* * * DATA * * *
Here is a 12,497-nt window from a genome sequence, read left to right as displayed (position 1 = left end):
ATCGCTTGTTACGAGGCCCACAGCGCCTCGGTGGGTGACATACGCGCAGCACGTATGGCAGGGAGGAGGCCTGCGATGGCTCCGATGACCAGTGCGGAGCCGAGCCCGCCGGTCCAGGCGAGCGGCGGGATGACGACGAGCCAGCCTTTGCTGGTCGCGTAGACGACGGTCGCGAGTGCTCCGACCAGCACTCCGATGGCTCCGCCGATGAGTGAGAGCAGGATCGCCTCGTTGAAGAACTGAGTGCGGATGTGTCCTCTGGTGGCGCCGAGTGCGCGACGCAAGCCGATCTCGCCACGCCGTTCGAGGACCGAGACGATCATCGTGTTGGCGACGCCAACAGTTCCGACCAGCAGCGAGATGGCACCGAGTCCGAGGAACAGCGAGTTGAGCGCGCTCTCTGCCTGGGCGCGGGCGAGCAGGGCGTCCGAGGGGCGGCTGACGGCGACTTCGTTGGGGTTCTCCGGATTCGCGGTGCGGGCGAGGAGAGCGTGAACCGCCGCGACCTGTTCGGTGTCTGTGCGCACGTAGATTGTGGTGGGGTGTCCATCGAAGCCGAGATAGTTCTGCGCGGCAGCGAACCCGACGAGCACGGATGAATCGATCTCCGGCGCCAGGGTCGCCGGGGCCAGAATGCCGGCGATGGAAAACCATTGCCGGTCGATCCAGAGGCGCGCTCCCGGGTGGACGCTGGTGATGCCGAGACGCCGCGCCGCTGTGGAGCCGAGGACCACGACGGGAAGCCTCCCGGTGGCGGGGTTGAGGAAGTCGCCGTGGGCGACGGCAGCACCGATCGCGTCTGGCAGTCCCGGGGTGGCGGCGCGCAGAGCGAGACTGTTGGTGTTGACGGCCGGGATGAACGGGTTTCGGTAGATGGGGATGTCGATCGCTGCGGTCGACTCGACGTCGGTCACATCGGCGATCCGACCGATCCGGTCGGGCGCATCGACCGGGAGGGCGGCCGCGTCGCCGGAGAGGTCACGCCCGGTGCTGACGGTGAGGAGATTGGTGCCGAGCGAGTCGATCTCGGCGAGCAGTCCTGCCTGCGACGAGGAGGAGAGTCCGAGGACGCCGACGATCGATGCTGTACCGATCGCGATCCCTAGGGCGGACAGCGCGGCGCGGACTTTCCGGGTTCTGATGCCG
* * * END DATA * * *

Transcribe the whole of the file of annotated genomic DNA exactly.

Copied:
Here is a 12,497-nt window from a genome sequence, read left to right as displayed (position 1 = left end):
ATCGCTTGTTACGAGGCCCACAGCGCCTCGGTGGGTGACATACGCGCAGCACGTATGGCAGGGAGGAGGCCTGCGATGGCTCCGATGACCAGTGCGGAGCCGAGCCCGCCGGTCCAGGCGAGCGGCGGGATGACGACGAGCCAGCCTTTGCTGGTCGCGTAGACGACGGTCGCGAGTGCTCCGACCAGCACTCCGATGGCTCCGCCGATGAGTGAGAGCAGGATCGCCTCGTTGAAGAACTGAGTGCGGATGTGTCCTCTGGTGGCGCCGAGTGCGCGACGCAAGCCGATCTCGCCACGCCGTTCGAGGACCGAGACGATCATCGTGTTGGCGACGCCAACAGTTCCGACCAGCAGCGAGATGGCACCGAGTCCGAGGAACAGCGAGTTGAGCGCGCTCTCTGCCTGGGCGCGGGCGAGCAGGGCGTCCGAGGGGCGGCTGACGGCGACTTCGTTGGGGTTCTCCGGATTCGCGGTGCGGGCGAGGAGAGCGTGAACCGCCGCGACCTGTTCGGTGTCTGTGCGCACGTAGATTGTGGTGGGGTGTCCATCGAAGCCGAGATAGTTCTGCGCGGCAGCGAACCCGACGAGCACGGATGAATCGATCTCCGGCGCCAGGGTCGCCGGGGCCAGAATGCCGGCGATGGAAAACCATTGCCGGTCGATCCAGAGGCGCGCTCCCGGGTGGACGCTGGTGATGCCGAGACGCCGCGCCGCTGTGGAGCCGAGGACCACGACGGGAAGCCTCCCGGTGGCGGGGTTGAGGAAGTCGCCGTGGGCGACGGCAGCACCGATCGCGTCTGGCAGTCCCGGGGTGGCGGCGCGCAGAGCGAGACTGTTGGTGTTGACGGCCGGGATGAACGGGTTTCGGTAGATGGGGATGTCGATCGCTGCGGTCGACTCGACGTCGGTCACATCGGCGATCCGACCGATCCGGTCGGGCGCATCGACCGGGAGGGCGGCCGCGTCGCCGGAGAGGTCACGCCCGGTGCTGACGGTGAGGAGATTGGTGCCGAGCGAGTCGATCTCGGCGAGCAGTCCTGCCTGCGACGAGGAGGAGAGTCCGAGGACGCCGACGATCGATGCTGTACCGATCGCGATCCCTAGGGCGGACAGCGCGGCGCGGACTTTCCGGGTTCTGATGCCG